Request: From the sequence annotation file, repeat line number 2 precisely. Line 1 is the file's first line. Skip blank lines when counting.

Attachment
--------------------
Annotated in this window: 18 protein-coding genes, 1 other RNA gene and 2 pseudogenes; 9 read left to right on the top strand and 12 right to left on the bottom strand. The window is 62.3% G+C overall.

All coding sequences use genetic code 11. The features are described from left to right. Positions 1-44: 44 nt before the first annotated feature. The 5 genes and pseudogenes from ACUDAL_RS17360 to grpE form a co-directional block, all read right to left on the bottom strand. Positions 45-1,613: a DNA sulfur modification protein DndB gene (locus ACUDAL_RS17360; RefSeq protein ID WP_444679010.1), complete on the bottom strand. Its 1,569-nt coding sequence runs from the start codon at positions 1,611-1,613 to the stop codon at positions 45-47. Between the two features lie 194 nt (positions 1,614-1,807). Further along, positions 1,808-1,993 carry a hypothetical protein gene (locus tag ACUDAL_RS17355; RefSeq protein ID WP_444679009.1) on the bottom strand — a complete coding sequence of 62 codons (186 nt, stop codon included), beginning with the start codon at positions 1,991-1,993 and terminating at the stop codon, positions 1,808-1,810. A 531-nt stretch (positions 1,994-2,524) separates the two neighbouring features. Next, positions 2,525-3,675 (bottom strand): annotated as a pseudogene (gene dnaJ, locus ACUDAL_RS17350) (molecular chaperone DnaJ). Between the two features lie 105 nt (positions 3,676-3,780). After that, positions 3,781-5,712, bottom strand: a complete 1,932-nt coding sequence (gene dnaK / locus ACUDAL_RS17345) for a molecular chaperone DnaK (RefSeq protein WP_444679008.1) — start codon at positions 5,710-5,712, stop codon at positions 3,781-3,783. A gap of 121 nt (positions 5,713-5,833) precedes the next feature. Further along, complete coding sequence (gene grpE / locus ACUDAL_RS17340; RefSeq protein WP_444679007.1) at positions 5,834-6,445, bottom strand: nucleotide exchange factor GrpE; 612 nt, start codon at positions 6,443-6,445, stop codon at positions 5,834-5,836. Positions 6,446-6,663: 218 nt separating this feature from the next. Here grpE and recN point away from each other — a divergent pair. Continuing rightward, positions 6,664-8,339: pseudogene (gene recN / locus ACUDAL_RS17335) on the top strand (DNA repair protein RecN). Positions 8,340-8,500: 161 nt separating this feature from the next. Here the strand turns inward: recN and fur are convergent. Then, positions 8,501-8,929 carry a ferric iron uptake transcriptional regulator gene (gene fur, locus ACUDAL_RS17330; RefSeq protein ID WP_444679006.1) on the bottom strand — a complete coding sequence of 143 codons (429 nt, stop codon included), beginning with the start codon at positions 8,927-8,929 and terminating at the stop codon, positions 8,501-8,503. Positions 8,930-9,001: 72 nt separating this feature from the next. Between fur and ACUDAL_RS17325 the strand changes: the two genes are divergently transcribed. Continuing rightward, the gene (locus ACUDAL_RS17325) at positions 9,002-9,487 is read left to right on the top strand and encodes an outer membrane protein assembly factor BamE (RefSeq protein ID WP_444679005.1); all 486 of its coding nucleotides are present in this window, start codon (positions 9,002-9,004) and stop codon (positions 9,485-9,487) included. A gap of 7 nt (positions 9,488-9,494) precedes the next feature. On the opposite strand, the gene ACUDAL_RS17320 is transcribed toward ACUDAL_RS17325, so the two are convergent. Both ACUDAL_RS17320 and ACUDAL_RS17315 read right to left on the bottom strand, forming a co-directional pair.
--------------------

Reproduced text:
All coding sequences use genetic code 11. The features are described from left to right. Positions 1-44: 44 nt before the first annotated feature. The 5 genes and pseudogenes from ACUDAL_RS17360 to grpE form a co-directional block, all read right to left on the bottom strand. Positions 45-1,613: a DNA sulfur modification protein DndB gene (locus ACUDAL_RS17360; RefSeq protein ID WP_444679010.1), complete on the bottom strand. Its 1,569-nt coding sequence runs from the start codon at positions 1,611-1,613 to the stop codon at positions 45-47. Between the two features lie 194 nt (positions 1,614-1,807). Further along, positions 1,808-1,993 carry a hypothetical protein gene (locus tag ACUDAL_RS17355; RefSeq protein ID WP_444679009.1) on the bottom strand — a complete coding sequence of 62 codons (186 nt, stop codon included), beginning with the start codon at positions 1,991-1,993 and terminating at the stop codon, positions 1,808-1,810. A 531-nt stretch (positions 1,994-2,524) separates the two neighbouring features. Next, positions 2,525-3,675 (bottom strand): annotated as a pseudogene (gene dnaJ, locus ACUDAL_RS17350) (molecular chaperone DnaJ). Between the two features lie 105 nt (positions 3,676-3,780). After that, positions 3,781-5,712, bottom strand: a complete 1,932-nt coding sequence (gene dnaK / locus ACUDAL_RS17345) for a molecular chaperone DnaK (RefSeq protein WP_444679008.1) — start codon at positions 5,710-5,712, stop codon at positions 3,781-3,783. A gap of 121 nt (positions 5,713-5,833) precedes the next feature. Further along, complete coding sequence (gene grpE / locus ACUDAL_RS17340; RefSeq protein WP_444679007.1) at positions 5,834-6,445, bottom strand: nucleotide exchange factor GrpE; 612 nt, start codon at positions 6,443-6,445, stop codon at positions 5,834-5,836. Positions 6,446-6,663: 218 nt separating this feature from the next. Here grpE and recN point away from each other — a divergent pair. Continuing rightward, positions 6,664-8,339: pseudogene (gene recN / locus ACUDAL_RS17335) on the top strand (DNA repair protein RecN). Positions 8,340-8,500: 161 nt separating this feature from the next. Here the strand turns inward: recN and fur are convergent. Then, positions 8,501-8,929 carry a ferric iron uptake transcriptional regulator gene (gene fur, locus ACUDAL_RS17330; RefSeq protein ID WP_444679006.1) on the bottom strand — a complete coding sequence of 143 codons (429 nt, stop codon included), beginning with the start codon at positions 8,927-8,929 and terminating at the stop codon, positions 8,501-8,503. Positions 8,930-9,001: 72 nt separating this feature from the next. Between fur and ACUDAL_RS17325 the strand changes: the two genes are divergently transcribed. Continuing rightward, the gene (locus ACUDAL_RS17325) at positions 9,002-9,487 is read left to right on the top strand and encodes an outer membrane protein assembly factor BamE (RefSeq protein ID WP_444679005.1); all 486 of its coding nucleotides are present in this window, start codon (positions 9,002-9,004) and stop codon (positions 9,485-9,487) included. A gap of 7 nt (positions 9,488-9,494) precedes the next feature. On the opposite strand, the gene ACUDAL_RS17320 is transcribed toward ACUDAL_RS17325, so the two are convergent. Both ACUDAL_RS17320 and ACUDAL_RS17315 read right to left on the bottom strand, forming a co-directional pair.